Warfare in the Age of Muscle: introduces students to the study of European warfare from the Classical era to the age of gunpowder in an historical and social context and it will provide them with a critical introduction to the impact of warfare on politics and society in Europe from ancient times to 1453. It will introduce the methods of historical research as applied to military studies and will also achieve the following: introduce students to applied problems in military planning and operations via ancient examples; teach students to develop a practical insight into why certain operations succeed and fail; illuminate significant areas of military operational, logistical, and intelligence activities in order to arrive at an objective and neutral evaluation of the possibilities, limitations and perils of warfare.

International Security:
This module will introduce you to the changing nature of war, conflict and insecurity. In the first semester you will critically analyse traditional and contemporary Theories in Security Studies. In the second semester, you will be asked to systematically apply these theories to major security issues and policies, such as the arms trade and proliferation, ethnic conflict and humanitarian interventions, pandemics and biopolitics.

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This master's degree is designed for students who want to prepare for a PhD or gain research skills and knowledge in a specific area of history for their professional development. Read more
This master's degree is designed for students who want to prepare for a PhD or gain research skills and knowledge in a specific area of history for their professional development. You research an aspect of modern British, European or global history and develop skills as a researcher and specialist in your area.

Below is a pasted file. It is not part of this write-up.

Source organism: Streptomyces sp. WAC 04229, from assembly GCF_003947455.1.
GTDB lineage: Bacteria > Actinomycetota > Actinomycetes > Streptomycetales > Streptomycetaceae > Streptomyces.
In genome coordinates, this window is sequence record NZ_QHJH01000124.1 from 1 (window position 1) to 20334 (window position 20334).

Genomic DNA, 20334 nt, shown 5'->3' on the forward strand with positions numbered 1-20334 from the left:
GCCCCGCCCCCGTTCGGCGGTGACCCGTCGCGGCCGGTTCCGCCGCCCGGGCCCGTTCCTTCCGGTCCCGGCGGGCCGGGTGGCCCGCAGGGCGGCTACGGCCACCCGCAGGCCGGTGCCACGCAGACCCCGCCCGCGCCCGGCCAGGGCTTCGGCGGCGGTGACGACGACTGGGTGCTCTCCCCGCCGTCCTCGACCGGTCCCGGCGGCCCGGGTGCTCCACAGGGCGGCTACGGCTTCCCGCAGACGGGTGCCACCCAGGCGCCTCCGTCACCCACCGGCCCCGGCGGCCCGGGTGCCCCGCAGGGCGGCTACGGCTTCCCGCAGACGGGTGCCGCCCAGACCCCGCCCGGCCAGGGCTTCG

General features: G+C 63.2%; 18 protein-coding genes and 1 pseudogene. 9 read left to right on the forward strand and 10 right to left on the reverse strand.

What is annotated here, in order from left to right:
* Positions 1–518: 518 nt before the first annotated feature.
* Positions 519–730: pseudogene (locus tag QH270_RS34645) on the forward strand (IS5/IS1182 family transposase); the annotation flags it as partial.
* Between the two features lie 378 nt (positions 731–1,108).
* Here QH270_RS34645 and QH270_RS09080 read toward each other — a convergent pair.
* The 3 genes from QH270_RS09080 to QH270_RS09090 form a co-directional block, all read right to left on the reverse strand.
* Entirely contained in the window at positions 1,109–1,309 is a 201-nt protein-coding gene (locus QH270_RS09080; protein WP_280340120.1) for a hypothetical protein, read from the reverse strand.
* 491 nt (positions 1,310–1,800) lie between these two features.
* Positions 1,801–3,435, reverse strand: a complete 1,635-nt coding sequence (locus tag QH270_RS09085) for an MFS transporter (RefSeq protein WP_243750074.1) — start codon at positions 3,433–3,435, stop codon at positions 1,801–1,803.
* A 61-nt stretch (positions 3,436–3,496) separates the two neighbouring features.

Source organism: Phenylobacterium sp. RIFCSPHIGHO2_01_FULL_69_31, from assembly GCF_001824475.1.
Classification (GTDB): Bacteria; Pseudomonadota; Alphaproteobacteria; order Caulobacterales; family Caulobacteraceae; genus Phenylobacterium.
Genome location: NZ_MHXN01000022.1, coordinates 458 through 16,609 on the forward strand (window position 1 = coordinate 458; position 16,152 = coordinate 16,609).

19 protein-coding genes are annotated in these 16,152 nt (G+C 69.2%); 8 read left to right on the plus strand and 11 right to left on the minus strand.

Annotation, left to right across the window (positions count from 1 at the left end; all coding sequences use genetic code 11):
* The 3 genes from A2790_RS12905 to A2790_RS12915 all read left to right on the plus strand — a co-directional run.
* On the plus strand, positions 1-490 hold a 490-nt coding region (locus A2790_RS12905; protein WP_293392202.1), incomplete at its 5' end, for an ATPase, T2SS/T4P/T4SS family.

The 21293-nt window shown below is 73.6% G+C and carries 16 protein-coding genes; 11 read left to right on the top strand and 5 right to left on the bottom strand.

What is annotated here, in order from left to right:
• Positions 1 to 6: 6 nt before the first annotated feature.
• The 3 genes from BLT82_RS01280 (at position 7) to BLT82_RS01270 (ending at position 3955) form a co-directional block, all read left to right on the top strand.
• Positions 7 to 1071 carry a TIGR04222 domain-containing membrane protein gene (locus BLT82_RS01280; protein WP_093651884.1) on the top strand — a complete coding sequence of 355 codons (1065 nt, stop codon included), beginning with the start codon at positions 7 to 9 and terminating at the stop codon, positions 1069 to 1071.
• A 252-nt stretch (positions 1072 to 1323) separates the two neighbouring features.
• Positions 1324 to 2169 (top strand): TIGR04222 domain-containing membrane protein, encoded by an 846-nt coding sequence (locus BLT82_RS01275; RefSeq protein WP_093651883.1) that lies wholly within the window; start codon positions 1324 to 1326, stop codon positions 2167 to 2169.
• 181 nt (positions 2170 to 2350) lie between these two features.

During the course you work towards a 30,000 word dissertation on a topic agreed between you and your supervisor. It is ideal if you want to pursue a specific topic or research area in detail.

Current staff research interests are wide-ranging and can be seen on our Humanities Research Centre staff pages. They include:
-European colonialism and imperialism.
-Africans in Europe.
-Feminism and empire.
-Digital humanities.
-Migration.
-Modern Armenia.
-US history.
-The history of Czechoslovakia.
-Stalinism.
-Nineteenth-century radicalism and popular politics.
-Labour history.
-Community history.
-Globalisation.
-Economic crises and disasters.
-Industrial and natural disasters.
-Britain and the Great War.
-Rural history.
-German history in the twentieth century.
-Nineteenth-century British military and naval history.
-Nineteenth-century French military and imperial history.
-Colonialism and anti-colonialism in India.

Our history staff have expertise in
-Imperial and global history.
-Business and economic history.
-Women’s and gender history.
-Modern European history.
-British popular politics and culture.

Throughout the course you receive one-to-one support from an experienced supervisor with expertise in your chosen area of study. Initial discussion between you and your supervisor establishes the focus and scope of your topic, and confirms the research questions to be addressed.

Your supervisor guides you through the course, helping you conduct a literature survey and engage with theoretical, methodological and critical issues.